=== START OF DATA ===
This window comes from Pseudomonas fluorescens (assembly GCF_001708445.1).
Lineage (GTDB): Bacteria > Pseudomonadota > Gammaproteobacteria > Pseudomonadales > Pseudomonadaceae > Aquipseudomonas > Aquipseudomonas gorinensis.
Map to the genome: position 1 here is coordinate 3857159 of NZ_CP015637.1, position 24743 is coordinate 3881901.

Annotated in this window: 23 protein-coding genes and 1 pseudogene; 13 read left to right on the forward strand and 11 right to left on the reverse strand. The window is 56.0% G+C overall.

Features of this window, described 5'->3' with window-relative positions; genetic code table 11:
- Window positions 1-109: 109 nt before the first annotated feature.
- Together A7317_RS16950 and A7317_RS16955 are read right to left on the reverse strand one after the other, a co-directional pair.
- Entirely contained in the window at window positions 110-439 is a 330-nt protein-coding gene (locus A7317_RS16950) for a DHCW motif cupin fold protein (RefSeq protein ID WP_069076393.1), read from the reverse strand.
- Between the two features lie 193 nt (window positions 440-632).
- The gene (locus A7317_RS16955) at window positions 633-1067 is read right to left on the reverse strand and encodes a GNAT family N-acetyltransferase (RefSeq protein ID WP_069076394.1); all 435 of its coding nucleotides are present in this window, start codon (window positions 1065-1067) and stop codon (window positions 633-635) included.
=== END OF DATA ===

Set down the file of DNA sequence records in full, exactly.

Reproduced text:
This window comes from Pseudomonas fluorescens (assembly GCF_001708445.1).
Lineage (GTDB): Bacteria > Pseudomonadota > Gammaproteobacteria > Pseudomonadales > Pseudomonadaceae > Aquipseudomonas > Aquipseudomonas gorinensis.
Map to the genome: position 1 here is coordinate 3857159 of NZ_CP015637.1, position 24743 is coordinate 3881901.

Annotated in this window: 23 protein-coding genes and 1 pseudogene; 13 read left to right on the forward strand and 11 right to left on the reverse strand. The window is 56.0% G+C overall.

Features of this window, described 5'->3' with window-relative positions; genetic code table 11:
- Window positions 1-109: 109 nt before the first annotated feature.
- Together A7317_RS16950 and A7317_RS16955 are read right to left on the reverse strand one after the other, a co-directional pair.
- Entirely contained in the window at window positions 110-439 is a 330-nt protein-coding gene (locus A7317_RS16950) for a DHCW motif cupin fold protein (RefSeq protein ID WP_069076393.1), read from the reverse strand.
- Between the two features lie 193 nt (window positions 440-632).
- The gene (locus A7317_RS16955) at window positions 633-1067 is read right to left on the reverse strand and encodes a GNAT family N-acetyltransferase (RefSeq protein ID WP_069076394.1); all 435 of its coding nucleotides are present in this window, start codon (window positions 1065-1067) and stop codon (window positions 633-635) included.